Knacker's Yard, Shotesham

ScenicOrNot is a clever new game from mysociety. Random photos of England, Scotland and Wales are presented for rating on a scale of 1 to 10 according to their attractiveness. The photos, from geograph (itself, pretty compelling), cover 95% of the British Isles. Going by the ones I saw it's mostly shrubbery and a knacker's yard (above). It's all feeding into a secret project which will be revealed as soon as they have enough ratings - so get in there.

At first I found it difficult to judge the place, not the photograph. It quickly throws up all kinds of questions about what is 'scenic'. It's easy to judge what is conventionally beautiful (rolling hills, cute cottages) but harder to take a step back and rate something on whether or not it tickles your fancy. I find this whole thing fascinating - the way there's an accepted version of what's attractive. Our holidays often feel like hacking through the tourist board's view of what's important, to find the reality underneath.

Lyttleton Road Tunnel, New Zealand

Coincidentally, I was looking at a nice new Boring postcards blog (found in the excellent Boring Postcards Flickr group). It starts with this wonderful postcard of the Lyttleton Road Tunnel in New Zealand. I love this sort of thing - a reminder that these places were remarkable once and beautiful in their own way. You don't get curves like that in the countryside now, do you?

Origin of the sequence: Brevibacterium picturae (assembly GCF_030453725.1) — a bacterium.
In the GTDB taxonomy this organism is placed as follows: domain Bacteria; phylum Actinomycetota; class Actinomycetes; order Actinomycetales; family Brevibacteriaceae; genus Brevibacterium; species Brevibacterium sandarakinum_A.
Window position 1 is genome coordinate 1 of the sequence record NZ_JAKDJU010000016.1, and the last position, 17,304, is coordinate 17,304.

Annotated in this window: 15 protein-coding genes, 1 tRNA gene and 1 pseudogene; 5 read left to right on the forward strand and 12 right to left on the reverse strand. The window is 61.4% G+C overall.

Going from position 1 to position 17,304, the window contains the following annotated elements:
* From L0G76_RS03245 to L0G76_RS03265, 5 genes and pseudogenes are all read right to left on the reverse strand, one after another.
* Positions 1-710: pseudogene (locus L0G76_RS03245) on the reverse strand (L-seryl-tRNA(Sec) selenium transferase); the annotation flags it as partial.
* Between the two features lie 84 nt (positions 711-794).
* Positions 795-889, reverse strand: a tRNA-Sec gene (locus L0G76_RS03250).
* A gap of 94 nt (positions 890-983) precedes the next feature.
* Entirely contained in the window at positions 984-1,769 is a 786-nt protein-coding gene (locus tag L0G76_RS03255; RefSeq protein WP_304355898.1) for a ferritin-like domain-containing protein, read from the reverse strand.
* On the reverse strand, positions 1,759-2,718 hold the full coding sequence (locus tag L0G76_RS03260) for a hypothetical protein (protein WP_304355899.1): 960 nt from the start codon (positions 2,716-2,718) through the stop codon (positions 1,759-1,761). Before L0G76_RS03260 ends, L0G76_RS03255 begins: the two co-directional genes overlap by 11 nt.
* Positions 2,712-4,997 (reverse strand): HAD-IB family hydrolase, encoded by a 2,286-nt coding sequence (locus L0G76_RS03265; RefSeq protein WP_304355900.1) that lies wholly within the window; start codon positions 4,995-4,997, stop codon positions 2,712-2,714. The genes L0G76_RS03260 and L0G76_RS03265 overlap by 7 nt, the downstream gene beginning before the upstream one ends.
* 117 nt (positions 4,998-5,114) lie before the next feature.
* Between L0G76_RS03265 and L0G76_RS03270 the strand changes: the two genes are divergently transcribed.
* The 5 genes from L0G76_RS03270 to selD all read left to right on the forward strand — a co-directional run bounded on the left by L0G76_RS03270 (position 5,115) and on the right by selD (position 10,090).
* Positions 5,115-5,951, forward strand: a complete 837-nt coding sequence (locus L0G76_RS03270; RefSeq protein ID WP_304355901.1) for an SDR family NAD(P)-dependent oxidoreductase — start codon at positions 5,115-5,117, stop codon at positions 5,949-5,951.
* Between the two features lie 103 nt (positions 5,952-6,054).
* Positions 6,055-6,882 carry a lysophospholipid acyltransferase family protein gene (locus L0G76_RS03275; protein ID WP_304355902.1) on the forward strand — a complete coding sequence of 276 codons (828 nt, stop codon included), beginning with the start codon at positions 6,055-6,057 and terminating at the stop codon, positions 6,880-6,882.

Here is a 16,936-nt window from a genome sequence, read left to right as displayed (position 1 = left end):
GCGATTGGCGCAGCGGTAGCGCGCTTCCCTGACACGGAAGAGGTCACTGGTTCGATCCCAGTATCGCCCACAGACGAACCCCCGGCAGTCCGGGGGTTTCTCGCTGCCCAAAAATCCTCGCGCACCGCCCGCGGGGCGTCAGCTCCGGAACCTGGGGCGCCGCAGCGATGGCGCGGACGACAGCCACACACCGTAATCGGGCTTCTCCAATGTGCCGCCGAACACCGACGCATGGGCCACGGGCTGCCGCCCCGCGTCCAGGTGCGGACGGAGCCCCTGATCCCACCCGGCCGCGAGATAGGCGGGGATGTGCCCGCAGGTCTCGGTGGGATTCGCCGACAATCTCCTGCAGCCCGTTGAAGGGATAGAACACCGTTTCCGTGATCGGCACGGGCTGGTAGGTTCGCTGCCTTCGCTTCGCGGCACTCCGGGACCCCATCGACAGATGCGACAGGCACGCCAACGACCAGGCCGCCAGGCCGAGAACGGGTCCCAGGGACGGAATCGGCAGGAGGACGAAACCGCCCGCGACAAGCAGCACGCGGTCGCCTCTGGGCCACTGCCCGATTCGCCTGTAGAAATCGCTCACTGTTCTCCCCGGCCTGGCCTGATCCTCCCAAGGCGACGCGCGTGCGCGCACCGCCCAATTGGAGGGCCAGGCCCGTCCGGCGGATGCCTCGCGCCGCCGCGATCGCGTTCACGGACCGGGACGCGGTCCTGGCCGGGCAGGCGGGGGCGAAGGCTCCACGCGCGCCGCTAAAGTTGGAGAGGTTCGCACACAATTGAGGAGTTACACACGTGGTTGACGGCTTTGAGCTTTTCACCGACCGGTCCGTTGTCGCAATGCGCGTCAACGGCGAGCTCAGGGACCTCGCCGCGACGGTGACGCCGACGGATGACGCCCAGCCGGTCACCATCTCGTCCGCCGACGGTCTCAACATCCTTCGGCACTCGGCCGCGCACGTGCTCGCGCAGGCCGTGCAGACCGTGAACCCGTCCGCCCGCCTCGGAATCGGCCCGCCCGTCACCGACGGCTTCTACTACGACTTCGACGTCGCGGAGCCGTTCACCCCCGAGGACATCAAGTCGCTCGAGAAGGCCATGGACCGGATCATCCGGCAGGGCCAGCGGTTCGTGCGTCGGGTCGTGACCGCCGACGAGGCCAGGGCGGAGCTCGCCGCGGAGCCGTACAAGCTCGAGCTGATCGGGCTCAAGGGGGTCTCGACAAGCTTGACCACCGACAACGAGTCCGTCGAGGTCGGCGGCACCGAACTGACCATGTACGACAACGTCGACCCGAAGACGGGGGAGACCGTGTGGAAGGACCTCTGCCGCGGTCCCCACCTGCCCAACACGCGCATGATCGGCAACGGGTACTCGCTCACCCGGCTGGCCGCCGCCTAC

More boring postcards at Retroglobe | hansaviertel | popcards.

I like the idea of that ScenicOrNot site, but having spent some time on it, it's clear that there is no way you can really separate the judgement of the photo from the judgement of the place. Because you clearly ARE judging the photo - the decisions about what is framed and what is left unseen. You are not judging the place / scene but the choice of what is shown of that scene by whoever took the photo. Look at the 'leaderboard' for example. All very lovely photographs that you would struggle to rank with a low number, regardless of whether you personally like the context. Still, i'm intrigued as to how the site/project develops...

I've got a photo on my flickrstream of a cement manufacturing plant that I took in Munich. For some reason, it just looks so beautiful, despite also being boot-ugly.

Oh, I love a good manufacturing plant. Silhouetted against a blue sky, with smoke belching out of its chimneys. Beautiful.

If it's as lovely as this then, phwoar.

my dad was the chief engineer on the lytellton tunnel, near Christchurch in New Zealand. he took great pride in driving me through it. Over time the white tiles yellowed somewhat -- but I was always amazed by it, as if it were the greatest thing in the world.

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